Thanksgiving is one of my favorite holidays – it’s a great time to reflect on how fortunate we all are and how much we have to be grateful for. Whether you’re Canadian and celebrate Thanksgiving in October or American and celebrate Thanksgiving in November, we definitely have more than enough abundance on both sides of the border to be thankful long after the official holiday is over.

I am fortunate to have the opportunity to celebrate both American and Canadian Thanksgiving and over the last few months of Thanksgiving festivities and celebrations, there are some lessons learned that I consider worth remembering year round.

  • We have more than enough. Enough what, you may ask? Everything! We live in a culture where the more we have, the more we want and the more we think we need. Although not everyone is in the same boat, there are many people who feel they go without, when in fact, there is very little that most of us go without. Andy Stanley reminded me last week that we (as North Americans) live in a world where we have a perfectly good car that does exactly what we need it to, yet will go and trade it in on a newer, better model. Or, we have a kitchen with a fridge, stove and counter space that meets all our cooking needs but yet will rip it out and start over so it can all be new. The truth is, we often have exactly what we need and shouldn’t take for granted how many ‘extras’ we really do have.
  • Opportunity is everywhere. What a great place we live where we have the opportunity to change our circumstances. When we’re in school we’re encouraged to explore all the things we could be when we ‘grow up’ and once we’re in the career phase of our life, the world really is our oyster and we can shape and mold our own destiny. There are an abundance of opportunities all around us – all we need to do is look for them and then take action and make them happen.
  • Freedom is a privilege. When I watch the news I am frequently reminded there are countries where all people hope to get out of a day is a safe place to hide from the gunfire surrounding them, or maybe they dream of a day when they can openly profess their religious beliefs. We often take freedom for granted, but because every day you get to decide what you do and where you’ll go, we should be eternally thankful.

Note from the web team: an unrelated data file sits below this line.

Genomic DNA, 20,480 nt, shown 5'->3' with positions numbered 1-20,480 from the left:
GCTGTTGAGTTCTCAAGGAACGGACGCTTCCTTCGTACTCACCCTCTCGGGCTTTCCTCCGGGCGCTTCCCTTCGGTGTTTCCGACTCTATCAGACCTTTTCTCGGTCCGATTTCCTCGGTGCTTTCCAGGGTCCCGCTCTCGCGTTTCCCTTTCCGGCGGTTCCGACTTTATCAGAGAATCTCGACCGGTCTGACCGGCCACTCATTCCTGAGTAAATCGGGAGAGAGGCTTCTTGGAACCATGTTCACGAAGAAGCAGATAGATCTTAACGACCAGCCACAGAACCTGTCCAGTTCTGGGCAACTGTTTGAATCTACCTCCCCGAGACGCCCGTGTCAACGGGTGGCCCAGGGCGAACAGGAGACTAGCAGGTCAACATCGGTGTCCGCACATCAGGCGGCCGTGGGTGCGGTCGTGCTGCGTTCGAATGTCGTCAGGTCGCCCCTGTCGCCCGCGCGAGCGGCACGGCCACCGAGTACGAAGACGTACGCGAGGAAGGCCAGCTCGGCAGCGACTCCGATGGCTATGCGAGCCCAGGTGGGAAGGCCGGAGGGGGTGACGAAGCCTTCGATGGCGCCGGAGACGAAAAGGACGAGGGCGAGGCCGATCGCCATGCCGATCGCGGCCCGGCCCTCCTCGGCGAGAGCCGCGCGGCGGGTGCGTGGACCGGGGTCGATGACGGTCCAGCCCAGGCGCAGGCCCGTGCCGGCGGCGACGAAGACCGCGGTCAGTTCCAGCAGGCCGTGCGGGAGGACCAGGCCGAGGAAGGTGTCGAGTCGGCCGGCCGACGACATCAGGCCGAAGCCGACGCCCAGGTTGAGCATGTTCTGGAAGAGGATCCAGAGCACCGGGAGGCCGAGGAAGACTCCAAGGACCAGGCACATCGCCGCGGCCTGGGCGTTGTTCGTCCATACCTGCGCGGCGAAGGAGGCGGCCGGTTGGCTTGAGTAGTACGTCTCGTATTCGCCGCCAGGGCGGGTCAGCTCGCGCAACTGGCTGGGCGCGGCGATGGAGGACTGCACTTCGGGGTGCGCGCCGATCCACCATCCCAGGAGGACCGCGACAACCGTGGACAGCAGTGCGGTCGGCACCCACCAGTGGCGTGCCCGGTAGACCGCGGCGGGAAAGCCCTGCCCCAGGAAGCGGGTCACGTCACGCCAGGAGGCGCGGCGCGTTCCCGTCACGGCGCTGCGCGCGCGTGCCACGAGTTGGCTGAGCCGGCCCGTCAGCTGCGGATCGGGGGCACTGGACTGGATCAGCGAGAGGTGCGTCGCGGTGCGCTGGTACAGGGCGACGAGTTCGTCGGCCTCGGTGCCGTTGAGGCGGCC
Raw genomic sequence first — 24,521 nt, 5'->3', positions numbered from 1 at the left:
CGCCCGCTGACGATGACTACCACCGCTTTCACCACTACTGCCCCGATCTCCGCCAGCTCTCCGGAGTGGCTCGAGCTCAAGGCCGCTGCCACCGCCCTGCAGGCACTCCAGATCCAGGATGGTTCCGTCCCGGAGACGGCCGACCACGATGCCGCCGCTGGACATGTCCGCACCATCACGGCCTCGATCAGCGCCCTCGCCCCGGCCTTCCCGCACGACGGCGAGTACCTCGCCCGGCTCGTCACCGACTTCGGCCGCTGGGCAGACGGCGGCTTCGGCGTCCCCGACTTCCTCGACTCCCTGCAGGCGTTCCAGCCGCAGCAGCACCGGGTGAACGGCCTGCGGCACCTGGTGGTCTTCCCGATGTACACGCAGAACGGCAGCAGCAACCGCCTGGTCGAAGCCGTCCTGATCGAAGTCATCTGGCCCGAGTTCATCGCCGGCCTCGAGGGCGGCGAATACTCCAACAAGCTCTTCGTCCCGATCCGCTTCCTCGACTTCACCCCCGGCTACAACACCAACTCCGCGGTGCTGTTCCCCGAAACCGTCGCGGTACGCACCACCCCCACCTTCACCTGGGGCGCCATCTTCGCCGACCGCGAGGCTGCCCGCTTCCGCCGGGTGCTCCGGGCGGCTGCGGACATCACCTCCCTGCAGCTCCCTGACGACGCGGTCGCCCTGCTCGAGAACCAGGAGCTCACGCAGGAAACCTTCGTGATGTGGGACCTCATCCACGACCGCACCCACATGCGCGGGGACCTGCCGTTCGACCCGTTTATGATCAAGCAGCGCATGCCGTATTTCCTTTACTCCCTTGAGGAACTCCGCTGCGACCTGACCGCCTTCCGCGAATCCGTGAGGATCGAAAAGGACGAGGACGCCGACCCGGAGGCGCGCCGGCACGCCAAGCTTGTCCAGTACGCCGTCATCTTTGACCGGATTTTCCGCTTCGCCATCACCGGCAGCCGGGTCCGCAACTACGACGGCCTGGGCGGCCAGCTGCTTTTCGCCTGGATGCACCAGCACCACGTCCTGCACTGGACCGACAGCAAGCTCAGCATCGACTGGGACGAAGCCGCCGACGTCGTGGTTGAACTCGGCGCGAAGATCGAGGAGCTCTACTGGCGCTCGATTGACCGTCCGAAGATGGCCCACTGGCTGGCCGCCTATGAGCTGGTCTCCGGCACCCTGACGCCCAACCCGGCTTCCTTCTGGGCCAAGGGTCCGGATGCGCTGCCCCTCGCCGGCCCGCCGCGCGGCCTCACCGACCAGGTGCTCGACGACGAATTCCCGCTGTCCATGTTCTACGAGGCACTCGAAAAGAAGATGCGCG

• We need to complain less. It’s easy to get caught up in what I’ve heard referred to as ‘first world problems’. I saw a Saturday Night Live skit that had a number of technology experts complaining about all the issues with the iPhone 5 and then they brought on a panel of people representing the factory workers who make the iPhone 5 to respond to the complaints. When you look at the life circumstances of many of those overseas factory workers, the technies felt ridiculous complaining about how the iPhone wasn’t fast enough or how the maps didn’t work properly. I also recently heard someone talking about how they felt over-taxed when they withdrew money from their retirement savings. Think of all the people who dream of having any retirement savings at all! Next time you catch yourself complaining, think of how you may sound because it may come across as ungrateful.

If you need some reminders about why you should be grateful, especially on days when you feel you don’t have a lot to be grateful for, click here for a list of 19 reasons that was recently posted on one of my favorite websites, Practical Tips for Productive Living.

I think at the end of the day, if you had a heart-to-heart conversation with anyone you’d be able to get them to a place where their gratitude came to the surface. However, we should all strive to live our lives in a way where our gratitude for the amazing abundance we have is evident to all those we connect with on a daily basis.